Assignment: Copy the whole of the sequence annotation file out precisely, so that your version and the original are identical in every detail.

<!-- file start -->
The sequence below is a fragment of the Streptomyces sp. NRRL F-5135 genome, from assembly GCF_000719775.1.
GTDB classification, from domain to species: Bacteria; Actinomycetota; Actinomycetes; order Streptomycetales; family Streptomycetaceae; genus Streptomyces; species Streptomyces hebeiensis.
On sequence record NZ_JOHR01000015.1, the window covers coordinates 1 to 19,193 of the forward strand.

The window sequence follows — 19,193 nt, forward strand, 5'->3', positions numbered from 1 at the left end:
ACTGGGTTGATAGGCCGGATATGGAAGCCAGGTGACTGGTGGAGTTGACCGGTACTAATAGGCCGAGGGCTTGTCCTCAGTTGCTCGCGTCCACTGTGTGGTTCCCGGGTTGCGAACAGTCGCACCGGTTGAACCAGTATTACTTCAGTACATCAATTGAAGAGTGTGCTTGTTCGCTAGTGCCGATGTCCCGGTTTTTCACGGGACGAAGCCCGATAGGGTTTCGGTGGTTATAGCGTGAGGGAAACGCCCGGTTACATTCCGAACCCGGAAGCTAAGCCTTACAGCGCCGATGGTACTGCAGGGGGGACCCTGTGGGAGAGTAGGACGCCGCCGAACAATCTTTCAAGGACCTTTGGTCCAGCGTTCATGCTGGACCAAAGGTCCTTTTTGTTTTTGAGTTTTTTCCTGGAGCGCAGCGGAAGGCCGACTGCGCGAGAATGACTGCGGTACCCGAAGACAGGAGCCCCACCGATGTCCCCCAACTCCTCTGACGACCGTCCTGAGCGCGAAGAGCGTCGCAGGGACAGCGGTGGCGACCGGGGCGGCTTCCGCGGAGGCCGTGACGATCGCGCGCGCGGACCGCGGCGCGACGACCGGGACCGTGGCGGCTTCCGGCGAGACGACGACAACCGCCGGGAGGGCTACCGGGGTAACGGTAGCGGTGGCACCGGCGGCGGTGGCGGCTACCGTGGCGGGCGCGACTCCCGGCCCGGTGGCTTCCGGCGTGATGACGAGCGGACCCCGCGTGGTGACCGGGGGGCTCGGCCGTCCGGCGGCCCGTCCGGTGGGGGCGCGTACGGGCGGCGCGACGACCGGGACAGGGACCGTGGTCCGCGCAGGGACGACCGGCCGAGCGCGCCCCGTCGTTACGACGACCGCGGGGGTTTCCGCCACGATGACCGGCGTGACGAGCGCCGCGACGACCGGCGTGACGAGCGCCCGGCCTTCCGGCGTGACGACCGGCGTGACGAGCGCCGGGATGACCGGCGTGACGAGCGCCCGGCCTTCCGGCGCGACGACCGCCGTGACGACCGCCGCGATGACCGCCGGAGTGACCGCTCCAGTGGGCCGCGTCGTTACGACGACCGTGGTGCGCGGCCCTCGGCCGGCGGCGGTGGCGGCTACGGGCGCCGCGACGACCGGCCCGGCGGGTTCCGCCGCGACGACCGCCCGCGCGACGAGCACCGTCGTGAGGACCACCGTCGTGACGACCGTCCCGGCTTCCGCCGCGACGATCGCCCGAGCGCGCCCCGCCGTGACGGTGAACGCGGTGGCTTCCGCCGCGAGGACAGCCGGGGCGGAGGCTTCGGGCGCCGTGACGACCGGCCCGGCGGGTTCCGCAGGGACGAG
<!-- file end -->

The sequence below is a fragment of the Streptomyces sp. NRRL F-5135 genome, from assembly GCF_000719775.1.
GTDB classification, from domain to species: Bacteria; Actinomycetota; Actinomycetes; order Streptomycetales; family Streptomycetaceae; genus Streptomyces; species Streptomyces hebeiensis.
On sequence record NZ_JOHR01000015.1, the window covers coordinates 1 to 19,193 of the forward strand.

The window sequence follows — 19,193 nt, forward strand, 5'->3', positions numbered from 1 at the left end:
ACTGGGTTGATAGGCCGGATATGGAAGCCAGGTGACTGGTGGAGTTGACCGGTACTAATAGGCCGAGGGCTTGTCCTCAGTTGCTCGCGTCCACTGTGTGGTTCCCGGGTTGCGAACAGTCGCACCGGTTGAACCAGTATTACTTCAGTACATCAATTGAAGAGTGTGCTTGTTCGCTAGTGCCGATGTCCCGGTTTTTCACGGGACGAAGCCCGATAGGGTTTCGGTGGTTATAGCGTGAGGGAAACGCCCGGTTACATTCCGAACCCGGAAGCTAAGCCTTACAGCGCCGATGGTACTGCAGGGGGGACCCTGTGGGAGAGTAGGACGCCGCCGAACAATCTTTCAAGGACCTTTGGTCCAGCGTTCATGCTGGACCAAAGGTCCTTTTTGTTTTTGAGTTTTTTCCTGGAGCGCAGCGGAAGGCCGACTGCGCGAGAATGACTGCGGTACCCGAAGACAGGAGCCCCACCGATGTCCCCCAACTCCTCTGACGACCGTCCTGAGCGCGAAGAGCGTCGCAGGGACAGCGGTGGCGACCGGGGCGGCTTCCGCGGAGGCCGTGACGATCGCGCGCGCGGACCGCGGCGCGACGACCGGGACCGTGGCGGCTTCCGGCGAGACGACGACAACCGCCGGGAGGGCTACCGGGGTAACGGTAGCGGTGGCACCGGCGGCGGTGGCGGCTACCGTGGCGGGCGCGACTCCCGGCCCGGTGGCTTCCGGCGTGATGACGAGCGGACCCCGCGTGGTGACCGGGGGGCTCGGCCGTCCGGCGGCCCGTCCGGTGGGGGCGCGTACGGGCGGCGCGACGACCGGGACAGGGACCGTGGTCCGCGCAGGGACGACCGGCCGAGCGCGCCCCGTCGTTACGACGACCGCGGGGGTTTCCGCCACGATGACCGGCGTGACGAGCGCCGCGACGACCGGCGTGACGAGCGCCCGGCCTTCCGGCGTGACGACCGGCGTGACGAGCGCCGGGATGACCGGCGTGACGAGCGCCCGGCCTTCCGGCGCGACGACCGCCGTGACGACCGCCGCGATGACCGCCGGAGTGACCGCTCCAGTGGGCCGCGTCGTTACGACGACCGTGGTGCGCGGCCCTCGGCCGGCGGCGGTGGCGGCTACGGGCGCCGCGACGACCGGCCCGGCGGGTTCCGCCGCGACGACCGCCCGCGCGACGAGCACCGTCGTGAGGACCACCGTCGTGACGACCGTCCCGGCTTCCGCCGCGACGATCGCCCGAGCGCGCCCCGCCGTGACGGTGAACGCGGTGGCTTCCGCCGCGAGGACAGCCGGGGCGGAGGCTTCGGGCGCCGTGACGACCGGCCCGGCGGGTTCCGCAGGGACGAG